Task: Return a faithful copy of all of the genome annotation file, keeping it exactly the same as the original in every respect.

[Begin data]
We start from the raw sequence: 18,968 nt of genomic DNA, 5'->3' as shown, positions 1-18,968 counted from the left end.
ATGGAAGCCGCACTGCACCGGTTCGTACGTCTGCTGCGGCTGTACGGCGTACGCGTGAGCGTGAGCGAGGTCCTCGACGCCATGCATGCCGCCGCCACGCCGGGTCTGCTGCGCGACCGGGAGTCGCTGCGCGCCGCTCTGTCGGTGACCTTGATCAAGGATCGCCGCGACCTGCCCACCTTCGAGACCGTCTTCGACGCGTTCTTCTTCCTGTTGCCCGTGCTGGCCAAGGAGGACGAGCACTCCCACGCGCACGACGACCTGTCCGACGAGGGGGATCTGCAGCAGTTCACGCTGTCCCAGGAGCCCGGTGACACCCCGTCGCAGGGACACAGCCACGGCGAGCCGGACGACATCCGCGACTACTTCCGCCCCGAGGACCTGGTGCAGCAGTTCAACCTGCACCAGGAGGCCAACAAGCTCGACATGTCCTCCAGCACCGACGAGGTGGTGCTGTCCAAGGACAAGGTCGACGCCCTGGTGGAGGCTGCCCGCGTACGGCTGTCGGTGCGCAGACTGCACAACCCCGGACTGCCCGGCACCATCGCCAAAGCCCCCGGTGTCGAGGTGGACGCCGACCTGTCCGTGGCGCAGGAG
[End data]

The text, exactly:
We start from the raw sequence: 18,968 nt of genomic DNA, 5'->3' as shown, positions 1-18,968 counted from the left end.
ATGGAAGCCGCACTGCACCGGTTCGTACGTCTGCTGCGGCTGTACGGCGTACGCGTGAGCGTGAGCGAGGTCCTCGACGCCATGCATGCCGCCGCCACGCCGGGTCTGCTGCGCGACCGGGAGTCGCTGCGCGCCGCTCTGTCGGTGACCTTGATCAAGGATCGCCGCGACCTGCCCACCTTCGAGACCGTCTTCGACGCGTTCTTCTTCCTGTTGCCCGTGCTGGCCAAGGAGGACGAGCACTCCCACGCGCACGACGACCTGTCCGACGAGGGGGATCTGCAGCAGTTCACGCTGTCCCAGGAGCCCGGTGACACCCCGTCGCAGGGACACAGCCACGGCGAGCCGGACGACATCCGCGACTACTTCCGCCCCGAGGACCTGGTGCAGCAGTTCAACCTGCACCAGGAGGCCAACAAGCTCGACATGTCCTCCAGCACCGACGAGGTGGTGCTGTCCAAGGACAAGGTCGACGCCCTGGTGGAGGCTGCCCGCGTACGGCTGTCGGTGCGCAGACTGCACAACCCCGGACTGCCCGGCACCATCGCCAAAGCCCCCGGTGTCGAGGTGGACGCCGACCTGTCCGTGGCGCAGGAG